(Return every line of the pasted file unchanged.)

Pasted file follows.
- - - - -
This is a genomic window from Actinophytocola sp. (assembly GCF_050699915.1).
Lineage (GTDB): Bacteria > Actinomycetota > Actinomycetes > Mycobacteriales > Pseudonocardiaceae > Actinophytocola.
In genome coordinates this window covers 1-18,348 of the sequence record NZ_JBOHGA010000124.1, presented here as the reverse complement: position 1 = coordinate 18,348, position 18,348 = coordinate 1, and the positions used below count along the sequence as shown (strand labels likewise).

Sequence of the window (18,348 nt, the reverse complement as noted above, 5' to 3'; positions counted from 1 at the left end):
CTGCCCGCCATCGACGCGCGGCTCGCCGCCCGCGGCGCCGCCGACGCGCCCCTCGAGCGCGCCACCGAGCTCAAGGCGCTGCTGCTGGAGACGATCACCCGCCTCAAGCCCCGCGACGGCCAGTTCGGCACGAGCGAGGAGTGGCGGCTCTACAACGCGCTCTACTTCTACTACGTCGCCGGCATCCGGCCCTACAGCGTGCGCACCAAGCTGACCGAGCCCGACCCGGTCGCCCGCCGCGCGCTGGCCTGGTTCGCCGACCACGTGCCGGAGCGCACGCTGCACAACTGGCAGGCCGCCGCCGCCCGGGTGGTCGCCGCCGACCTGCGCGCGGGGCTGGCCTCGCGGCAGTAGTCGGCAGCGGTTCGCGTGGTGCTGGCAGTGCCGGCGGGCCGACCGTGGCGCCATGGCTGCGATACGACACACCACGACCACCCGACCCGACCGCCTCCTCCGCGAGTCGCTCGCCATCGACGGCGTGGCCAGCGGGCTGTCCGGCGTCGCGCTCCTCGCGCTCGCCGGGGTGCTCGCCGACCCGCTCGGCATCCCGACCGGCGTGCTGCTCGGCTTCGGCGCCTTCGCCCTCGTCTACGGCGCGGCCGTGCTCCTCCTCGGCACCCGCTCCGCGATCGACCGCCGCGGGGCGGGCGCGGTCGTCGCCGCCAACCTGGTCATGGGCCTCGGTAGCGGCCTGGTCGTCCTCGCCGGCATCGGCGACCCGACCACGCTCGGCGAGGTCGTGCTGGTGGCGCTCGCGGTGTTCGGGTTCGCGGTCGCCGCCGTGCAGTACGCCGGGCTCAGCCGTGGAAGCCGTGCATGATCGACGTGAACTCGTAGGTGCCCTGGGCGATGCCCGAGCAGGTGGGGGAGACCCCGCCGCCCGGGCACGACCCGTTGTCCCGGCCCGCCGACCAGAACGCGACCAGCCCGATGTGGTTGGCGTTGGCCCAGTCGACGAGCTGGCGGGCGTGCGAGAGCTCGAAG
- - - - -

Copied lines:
This is a genomic window from Actinophytocola sp. (assembly GCF_050699915.1).
Lineage (GTDB): Bacteria > Actinomycetota > Actinomycetes > Mycobacteriales > Pseudonocardiaceae > Actinophytocola.
In genome coordinates this window covers 1-18,348 of the sequence record NZ_JBOHGA010000124.1, presented here as the reverse complement: position 1 = coordinate 18,348, position 18,348 = coordinate 1, and the positions used below count along the sequence as shown (strand labels likewise).

Sequence of the window (18,348 nt, the reverse complement as noted above, 5' to 3'; positions counted from 1 at the left end):
CTGCCCGCCATCGACGCGCGGCTCGCCGCCCGCGGCGCCGCCGACGCGCCCCTCGAGCGCGCCACCGAGCTCAAGGCGCTGCTGCTGGAGACGATCACCCGCCTCAAGCCCCGCGACGGCCAGTTCGGCACGAGCGAGGAGTGGCGGCTCTACAACGCGCTCTACTTCTACTACGTCGCCGGCATCCGGCCCTACAGCGTGCGCACCAAGCTGACCGAGCCCGACCCGGTCGCCCGCCGCGCGCTGGCCTGGTTCGCCGACCACGTGCCGGAGCGCACGCTGCACAACTGGCAGGCCGCCGCCGCCCGGGTGGTCGCCGCCGACCTGCGCGCGGGGCTGGCCTCGCGGCAGTAGTCGGCAGCGGTTCGCGTGGTGCTGGCAGTGCCGGCGGGCCGACCGTGGCGCCATGGCTGCGATACGACACACCACGACCACCCGACCCGACCGCCTCCTCCGCGAGTCGCTCGCCATCGACGGCGTGGCCAGCGGGCTGTCCGGCGTCGCGCTCCTCGCGCTCGCCGGGGTGCTCGCCGACCCGCTCGGCATCCCGACCGGCGTGCTGCTCGGCTTCGGCGCCTTCGCCCTCGTCTACGGCGCGGCCGTGCTCCTCCTCGGCACCCGCTCCGCGATCGACCGCCGCGGGGCGGGCGCGGTCGTCGCCGCCAACCTGGTCATGGGCCTCGGTAGCGGCCTGGTCGTCCTCGCCGGCATCGGCGACCCGACCACGCTCGGCGAGGTCGTGCTGGTGGCGCTCGCGGTGTTCGGGTTCGCGGTCGCCGCCGTGCAGTACGCCGGGCTCAGCCGTGGAAGCCGTGCATGATCGACGTGAACTCGTAGGTGCCCTGGGCGATGCCCGAGCAGGTGGGGGAGACCCCGCCGCCCGGGCACGACCCGTTGTCCCGGCCCGCCGACCAGAACGCGACCAGCCCGATGTGGTTGGCGTTGGCCCAGTCGACGAGCTGGCGGGCGTGCGAGAGCTCGAAG